Federal judge finds Vermont school district discriminated against critic by keeping him away



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MONTPELIER, Vermont — A federal judge ruled Tuesday that a Vermont school district discriminated against a man who criticized it by banning him from school property and not allowing him to attend school board meetings.

U.S. District Court Judge J. Garvan Murtha ruled the Addison-Rutland Supervisory Union discriminated against Marcel Cyr, formerly of Benson, for not allowing him to go onto any school property in the district.

Cyr was critical of the education his son was getting in the district.

Murtha's decision said the district took the action it did because some staff members were afraid of Cyr.

The Cyrs were also known to put up lawn signs and decorate their car with slogans encouraging defeat of the school budget.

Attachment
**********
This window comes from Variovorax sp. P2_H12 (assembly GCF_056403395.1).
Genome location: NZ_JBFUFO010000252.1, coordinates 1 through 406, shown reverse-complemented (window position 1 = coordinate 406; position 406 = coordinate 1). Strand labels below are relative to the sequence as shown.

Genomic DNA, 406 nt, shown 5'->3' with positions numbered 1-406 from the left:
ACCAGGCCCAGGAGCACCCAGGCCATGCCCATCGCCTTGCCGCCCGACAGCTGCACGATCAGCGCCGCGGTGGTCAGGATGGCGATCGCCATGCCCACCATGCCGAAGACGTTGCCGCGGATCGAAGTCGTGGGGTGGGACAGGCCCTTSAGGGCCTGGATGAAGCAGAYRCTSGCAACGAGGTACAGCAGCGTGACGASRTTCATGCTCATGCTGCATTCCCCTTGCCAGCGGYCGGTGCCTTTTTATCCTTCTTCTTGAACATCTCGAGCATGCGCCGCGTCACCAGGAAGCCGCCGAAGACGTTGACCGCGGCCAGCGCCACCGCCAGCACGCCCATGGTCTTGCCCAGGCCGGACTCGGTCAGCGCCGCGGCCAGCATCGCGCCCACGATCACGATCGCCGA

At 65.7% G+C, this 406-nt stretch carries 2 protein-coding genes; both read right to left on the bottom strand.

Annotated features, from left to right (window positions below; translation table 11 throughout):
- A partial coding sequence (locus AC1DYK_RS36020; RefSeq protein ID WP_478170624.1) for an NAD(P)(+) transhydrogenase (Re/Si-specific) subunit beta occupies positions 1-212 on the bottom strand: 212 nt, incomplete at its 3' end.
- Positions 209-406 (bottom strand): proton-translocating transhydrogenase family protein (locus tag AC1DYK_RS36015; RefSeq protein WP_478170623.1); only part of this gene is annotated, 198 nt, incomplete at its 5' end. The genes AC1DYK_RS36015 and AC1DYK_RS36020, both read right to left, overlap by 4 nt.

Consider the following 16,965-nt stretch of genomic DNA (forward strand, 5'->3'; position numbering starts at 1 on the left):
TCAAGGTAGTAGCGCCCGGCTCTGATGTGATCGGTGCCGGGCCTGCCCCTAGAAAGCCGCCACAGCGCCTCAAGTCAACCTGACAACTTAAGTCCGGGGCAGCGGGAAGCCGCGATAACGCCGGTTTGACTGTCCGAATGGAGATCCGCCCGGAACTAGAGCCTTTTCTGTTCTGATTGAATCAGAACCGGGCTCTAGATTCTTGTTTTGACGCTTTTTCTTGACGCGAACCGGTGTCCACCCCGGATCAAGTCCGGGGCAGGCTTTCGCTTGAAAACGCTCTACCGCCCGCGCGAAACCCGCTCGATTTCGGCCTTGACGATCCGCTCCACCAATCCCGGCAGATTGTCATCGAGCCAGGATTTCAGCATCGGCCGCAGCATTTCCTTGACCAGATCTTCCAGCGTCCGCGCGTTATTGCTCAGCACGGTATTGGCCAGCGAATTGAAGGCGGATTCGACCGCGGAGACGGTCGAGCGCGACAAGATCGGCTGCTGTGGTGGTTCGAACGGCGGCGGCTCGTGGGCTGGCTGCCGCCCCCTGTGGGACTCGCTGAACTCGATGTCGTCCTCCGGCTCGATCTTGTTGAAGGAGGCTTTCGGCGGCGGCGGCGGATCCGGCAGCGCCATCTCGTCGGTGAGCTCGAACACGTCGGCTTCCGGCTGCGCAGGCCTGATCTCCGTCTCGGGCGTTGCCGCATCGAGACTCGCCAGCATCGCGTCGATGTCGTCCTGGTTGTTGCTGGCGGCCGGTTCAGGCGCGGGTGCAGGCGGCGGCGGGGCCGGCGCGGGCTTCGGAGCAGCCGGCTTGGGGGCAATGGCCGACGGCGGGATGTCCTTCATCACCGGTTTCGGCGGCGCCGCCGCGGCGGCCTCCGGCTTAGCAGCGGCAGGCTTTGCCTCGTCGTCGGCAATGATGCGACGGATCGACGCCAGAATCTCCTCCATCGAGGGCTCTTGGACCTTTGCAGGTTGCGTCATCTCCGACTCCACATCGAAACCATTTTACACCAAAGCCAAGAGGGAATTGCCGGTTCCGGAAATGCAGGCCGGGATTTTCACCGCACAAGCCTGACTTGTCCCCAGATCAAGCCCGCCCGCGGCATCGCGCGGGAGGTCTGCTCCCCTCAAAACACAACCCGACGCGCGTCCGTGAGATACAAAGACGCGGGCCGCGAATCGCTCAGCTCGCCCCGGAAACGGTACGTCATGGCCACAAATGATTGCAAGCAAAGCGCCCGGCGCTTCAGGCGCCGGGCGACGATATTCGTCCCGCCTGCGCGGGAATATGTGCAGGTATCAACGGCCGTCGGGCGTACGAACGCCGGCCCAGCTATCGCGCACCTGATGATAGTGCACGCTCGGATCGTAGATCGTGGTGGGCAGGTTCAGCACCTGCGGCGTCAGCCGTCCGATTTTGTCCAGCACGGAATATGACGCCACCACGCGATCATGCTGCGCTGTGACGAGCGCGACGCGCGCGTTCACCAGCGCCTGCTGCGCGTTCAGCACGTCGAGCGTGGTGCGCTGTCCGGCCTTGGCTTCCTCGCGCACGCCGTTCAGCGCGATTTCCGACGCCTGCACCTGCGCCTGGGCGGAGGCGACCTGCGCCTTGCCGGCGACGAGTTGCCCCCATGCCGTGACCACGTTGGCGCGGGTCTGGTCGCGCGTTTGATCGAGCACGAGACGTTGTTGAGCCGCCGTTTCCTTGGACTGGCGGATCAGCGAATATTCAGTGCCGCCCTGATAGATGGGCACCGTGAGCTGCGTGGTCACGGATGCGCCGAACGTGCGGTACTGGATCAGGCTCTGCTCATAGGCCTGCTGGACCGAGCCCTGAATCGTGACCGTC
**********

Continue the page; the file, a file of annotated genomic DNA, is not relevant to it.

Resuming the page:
The Vermont Chapter of the American Civil Liberties Union, which represented Cyr in the suit, said Murtha ruled the district's no trespass order amounted to a "categorical ban on expressive speech."

"This is a great ruling for free speech and open government in Vermont," said Vermont ACLU Executive Director Allen Gilbert. "What the ruling says is that schools and towns cannot skirt the Constitution by deciding that they don't want to hear someone's critical voice."

The school district's attorney, Pietro Lynn, said he was deeply disappointed by the decision and the district is considering all its options, including a possible appeal to the 2nd U.S. Circuit Court of Appeals.

"We believe this places a very heavy burden on school districts and school administrators when confronted with potentially dangerous members of the community," Lynn said.

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